A theme throughout this publication is that social sustainability–the human side of agriculture–extends beyond the quality of life of individual farmers and their families. While it’s of course critical to find ways we can improve our own quality of life, it’s equally important to take a broader view by recognizing the challenges faced by other people who are part of our food system. When we look for ways we can support and value each other, we help create healthier, more resilient agricultural communities that benefit everybody.

An old farmer and young farmer on a dirt road at sunset
Jason Grimm (right) talks with his grandfather Norman Grimm (left). The younger Grimm started his own enterprise, Grimm Family Farm, in 2011 and continues to farm alongside his family in eastern Iowa. Photo by Preston Keres, USDA

In many ways, the personal and social issues outlined here are within our control as individuals, for both farmers and agricultural educators. This is particularly true when we work with our peers, employees and community members to solve problems and create opportunities together. A few steps toward taking action include:

  • Personal reflection. Just as you might test your soils, monitor your fields for signs of pests or review your finances on a regular basis, it’s important that you take the time to reflect on how issues of personal and social sustainability relate to your own life and farm operation. Along with considering your own situation, reflect on your employees and your position in your community–in what ways can you meaningfully support others and receive the support you need?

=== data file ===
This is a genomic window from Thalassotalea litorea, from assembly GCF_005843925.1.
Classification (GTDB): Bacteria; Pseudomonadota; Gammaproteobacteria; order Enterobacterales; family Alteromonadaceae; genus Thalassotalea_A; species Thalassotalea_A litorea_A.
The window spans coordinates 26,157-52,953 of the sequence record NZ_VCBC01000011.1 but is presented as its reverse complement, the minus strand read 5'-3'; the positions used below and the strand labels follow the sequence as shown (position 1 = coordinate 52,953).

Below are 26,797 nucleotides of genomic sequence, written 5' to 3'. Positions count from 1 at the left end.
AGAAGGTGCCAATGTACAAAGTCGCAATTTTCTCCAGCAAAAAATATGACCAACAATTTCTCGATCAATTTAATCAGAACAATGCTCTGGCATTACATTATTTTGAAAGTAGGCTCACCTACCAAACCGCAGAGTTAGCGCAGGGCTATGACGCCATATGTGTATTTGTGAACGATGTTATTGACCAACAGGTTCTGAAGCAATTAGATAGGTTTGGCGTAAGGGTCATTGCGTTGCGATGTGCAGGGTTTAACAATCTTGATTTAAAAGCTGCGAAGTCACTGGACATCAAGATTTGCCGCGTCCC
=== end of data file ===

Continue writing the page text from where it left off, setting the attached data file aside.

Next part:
• Engagement with resources and people. Also like other aspects of farming, you’ll likely find there are existing resources on the topics most relevant to you, as well as local farmers and agricultural service providers with helpful expertise. At the same time, there are probably other farmers in your area who are facing some of the same challenges as you and are equally interested in solutions. Take the time to identify and engage with the people and resources that can be of help to you. Some organizations and resources are listed at the end of this publication.
  • An equity and inclusion mindset. There’s something in it for all of us when we include the voices and value the contributions of everybody engaged in the food system, starting with those in our local community. Embracing differences and working more closely with unlikely partners can lead to new ideas and meaningful collaborations. Rather than looking at other farmers as competitors or thinking their situation isn’t our business, we should view equity and cooperation as an opportunity to improve the health and resilience of entire communities.